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Will the Worst Foods Finally Be Declared "Junk"?

In the struggle against obesity, are bad foods truly the enemy, or just bad eating habits? I've written before about the five worst foods anyone could eat, so bad that I can't understand why people would choose to eat them. So for me, the answer is a definitive "Yes!"

According to this recent report, a number of experts are starting to jump on the bandwagon. In fact, one prominent medical expert believes we should arm consumers by literally labeling the enemy junk food. Snack foods like desserts, soft drinks, and salty snacks, all of which have been linked to poor eating habits and nutrient deficiencies, make up nearly one third of the average American diet.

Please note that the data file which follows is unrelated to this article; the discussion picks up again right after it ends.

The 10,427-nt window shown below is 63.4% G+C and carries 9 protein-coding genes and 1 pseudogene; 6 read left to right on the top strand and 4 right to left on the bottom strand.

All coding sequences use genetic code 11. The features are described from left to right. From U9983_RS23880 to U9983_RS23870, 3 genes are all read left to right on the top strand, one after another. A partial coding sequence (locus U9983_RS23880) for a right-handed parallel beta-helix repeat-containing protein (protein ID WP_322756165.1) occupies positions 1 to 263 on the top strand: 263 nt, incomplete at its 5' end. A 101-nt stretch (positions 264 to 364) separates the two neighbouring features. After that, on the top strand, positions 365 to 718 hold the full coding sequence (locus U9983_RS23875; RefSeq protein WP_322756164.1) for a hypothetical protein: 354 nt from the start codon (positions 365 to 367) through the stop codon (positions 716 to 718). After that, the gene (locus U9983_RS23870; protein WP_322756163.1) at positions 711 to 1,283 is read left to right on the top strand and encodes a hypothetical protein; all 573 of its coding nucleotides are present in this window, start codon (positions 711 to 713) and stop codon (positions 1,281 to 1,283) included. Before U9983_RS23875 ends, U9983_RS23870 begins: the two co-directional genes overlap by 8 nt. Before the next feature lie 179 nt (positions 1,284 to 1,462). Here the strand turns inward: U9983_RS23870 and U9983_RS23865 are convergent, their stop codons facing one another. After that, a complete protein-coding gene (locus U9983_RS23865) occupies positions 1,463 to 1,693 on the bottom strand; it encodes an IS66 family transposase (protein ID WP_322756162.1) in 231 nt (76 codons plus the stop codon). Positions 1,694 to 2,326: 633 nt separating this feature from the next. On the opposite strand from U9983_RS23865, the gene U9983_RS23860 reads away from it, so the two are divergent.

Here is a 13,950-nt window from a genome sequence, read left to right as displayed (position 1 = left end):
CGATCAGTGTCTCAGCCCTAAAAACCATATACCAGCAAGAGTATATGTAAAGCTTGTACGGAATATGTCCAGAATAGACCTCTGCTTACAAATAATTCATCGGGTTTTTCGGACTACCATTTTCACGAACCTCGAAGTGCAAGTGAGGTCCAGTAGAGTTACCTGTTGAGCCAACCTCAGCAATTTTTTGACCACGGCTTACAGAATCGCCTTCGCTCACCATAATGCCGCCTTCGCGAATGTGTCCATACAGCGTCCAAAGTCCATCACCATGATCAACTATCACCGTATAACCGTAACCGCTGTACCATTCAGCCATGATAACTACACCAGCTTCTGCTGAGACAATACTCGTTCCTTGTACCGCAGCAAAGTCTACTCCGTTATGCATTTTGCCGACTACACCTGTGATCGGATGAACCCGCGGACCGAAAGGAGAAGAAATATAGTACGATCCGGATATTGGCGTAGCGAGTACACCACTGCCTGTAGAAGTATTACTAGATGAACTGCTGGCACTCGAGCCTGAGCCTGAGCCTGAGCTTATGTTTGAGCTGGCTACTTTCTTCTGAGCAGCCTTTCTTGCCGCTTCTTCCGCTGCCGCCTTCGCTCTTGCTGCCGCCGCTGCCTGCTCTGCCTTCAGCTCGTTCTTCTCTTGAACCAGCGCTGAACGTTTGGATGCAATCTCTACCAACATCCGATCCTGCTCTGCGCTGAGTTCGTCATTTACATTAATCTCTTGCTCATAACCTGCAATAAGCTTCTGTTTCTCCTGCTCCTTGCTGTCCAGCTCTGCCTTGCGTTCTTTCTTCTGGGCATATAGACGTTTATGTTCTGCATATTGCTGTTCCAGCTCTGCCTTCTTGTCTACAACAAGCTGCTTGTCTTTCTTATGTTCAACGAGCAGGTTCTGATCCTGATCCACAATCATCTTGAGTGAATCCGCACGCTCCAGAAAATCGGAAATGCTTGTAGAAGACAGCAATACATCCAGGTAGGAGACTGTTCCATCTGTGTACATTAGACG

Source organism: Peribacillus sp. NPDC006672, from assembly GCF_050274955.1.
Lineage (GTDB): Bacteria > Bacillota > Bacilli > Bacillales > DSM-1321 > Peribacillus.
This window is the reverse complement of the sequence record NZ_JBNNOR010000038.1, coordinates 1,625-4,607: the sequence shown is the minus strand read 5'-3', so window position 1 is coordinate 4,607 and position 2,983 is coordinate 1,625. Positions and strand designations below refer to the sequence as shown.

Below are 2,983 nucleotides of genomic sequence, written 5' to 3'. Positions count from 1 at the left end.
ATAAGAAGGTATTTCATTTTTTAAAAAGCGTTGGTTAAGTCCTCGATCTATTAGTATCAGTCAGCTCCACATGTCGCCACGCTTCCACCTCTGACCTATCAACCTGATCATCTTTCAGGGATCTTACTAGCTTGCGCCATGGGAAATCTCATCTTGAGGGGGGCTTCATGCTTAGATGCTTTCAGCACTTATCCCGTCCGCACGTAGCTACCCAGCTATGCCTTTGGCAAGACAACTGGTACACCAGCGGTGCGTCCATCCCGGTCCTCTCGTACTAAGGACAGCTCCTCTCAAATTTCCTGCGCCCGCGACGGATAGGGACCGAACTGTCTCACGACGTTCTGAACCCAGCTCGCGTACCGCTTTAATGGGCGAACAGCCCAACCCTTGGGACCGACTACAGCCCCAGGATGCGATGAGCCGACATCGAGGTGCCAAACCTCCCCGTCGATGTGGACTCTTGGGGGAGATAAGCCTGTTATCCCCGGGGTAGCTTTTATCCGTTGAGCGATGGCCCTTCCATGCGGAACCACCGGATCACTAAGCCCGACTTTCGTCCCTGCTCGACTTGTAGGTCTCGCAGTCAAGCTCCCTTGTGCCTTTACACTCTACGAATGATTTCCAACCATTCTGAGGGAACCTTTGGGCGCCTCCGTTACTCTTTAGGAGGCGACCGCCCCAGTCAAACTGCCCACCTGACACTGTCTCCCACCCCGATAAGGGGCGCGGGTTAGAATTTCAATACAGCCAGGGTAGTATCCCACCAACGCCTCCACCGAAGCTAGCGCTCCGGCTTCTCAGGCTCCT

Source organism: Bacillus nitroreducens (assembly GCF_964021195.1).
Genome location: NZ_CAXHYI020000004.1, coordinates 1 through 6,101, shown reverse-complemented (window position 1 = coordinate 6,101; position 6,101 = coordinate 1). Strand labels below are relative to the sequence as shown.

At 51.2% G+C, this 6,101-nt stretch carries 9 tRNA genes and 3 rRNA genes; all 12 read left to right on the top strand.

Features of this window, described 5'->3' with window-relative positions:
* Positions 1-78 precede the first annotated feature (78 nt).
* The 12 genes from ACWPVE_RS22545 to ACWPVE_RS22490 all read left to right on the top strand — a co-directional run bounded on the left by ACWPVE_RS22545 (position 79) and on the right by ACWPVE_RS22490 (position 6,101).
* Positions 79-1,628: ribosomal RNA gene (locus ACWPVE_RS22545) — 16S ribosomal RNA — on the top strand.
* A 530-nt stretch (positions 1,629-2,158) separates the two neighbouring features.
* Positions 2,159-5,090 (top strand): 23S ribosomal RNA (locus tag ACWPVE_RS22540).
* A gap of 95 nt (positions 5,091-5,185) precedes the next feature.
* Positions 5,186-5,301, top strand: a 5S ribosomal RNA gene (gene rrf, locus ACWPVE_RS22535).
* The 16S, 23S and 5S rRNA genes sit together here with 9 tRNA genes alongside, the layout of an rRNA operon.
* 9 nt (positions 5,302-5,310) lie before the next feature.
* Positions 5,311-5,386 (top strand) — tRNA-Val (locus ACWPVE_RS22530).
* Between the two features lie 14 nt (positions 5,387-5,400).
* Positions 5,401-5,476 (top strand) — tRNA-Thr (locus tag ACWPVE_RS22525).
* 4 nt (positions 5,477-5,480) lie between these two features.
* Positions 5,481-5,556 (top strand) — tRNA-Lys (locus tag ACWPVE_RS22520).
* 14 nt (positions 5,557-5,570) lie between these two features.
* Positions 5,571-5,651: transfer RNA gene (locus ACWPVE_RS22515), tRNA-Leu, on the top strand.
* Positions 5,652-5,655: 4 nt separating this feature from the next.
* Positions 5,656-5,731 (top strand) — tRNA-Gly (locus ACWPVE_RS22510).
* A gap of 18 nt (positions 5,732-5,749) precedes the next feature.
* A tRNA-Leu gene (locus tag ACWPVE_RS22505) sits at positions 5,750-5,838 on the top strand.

A "scarlet J" to mark junk food packages would put the blame where experts say it belongs--on "bad foods" rather than on the people who eat them.

Labels currently provided by the food manufacturers that advertise "no cholesterol" or "low in transfats" fail to inform consumers about the food's overall nutritional quality. A kid's cereal, for example, is often full of refined sugars and empty calories, but a parent may purchase it because of a label saying it is fortified with vitamins and minerals.

This proposal aims to encompass many nutrition indicators into one government-sanctioned label on the front of the package. A panel of nutrition experts would assign ratings to foods based on a "Nutrient Quality Index" that includes calories, bad and overconsumed nutrients and good and under-consumed nutrients.

Such a system is already in place in Sweden, where low-fat and fiber rich foods are marked with a green keyhole symbol using food-specific criteria.

ABC News July 27, 2004

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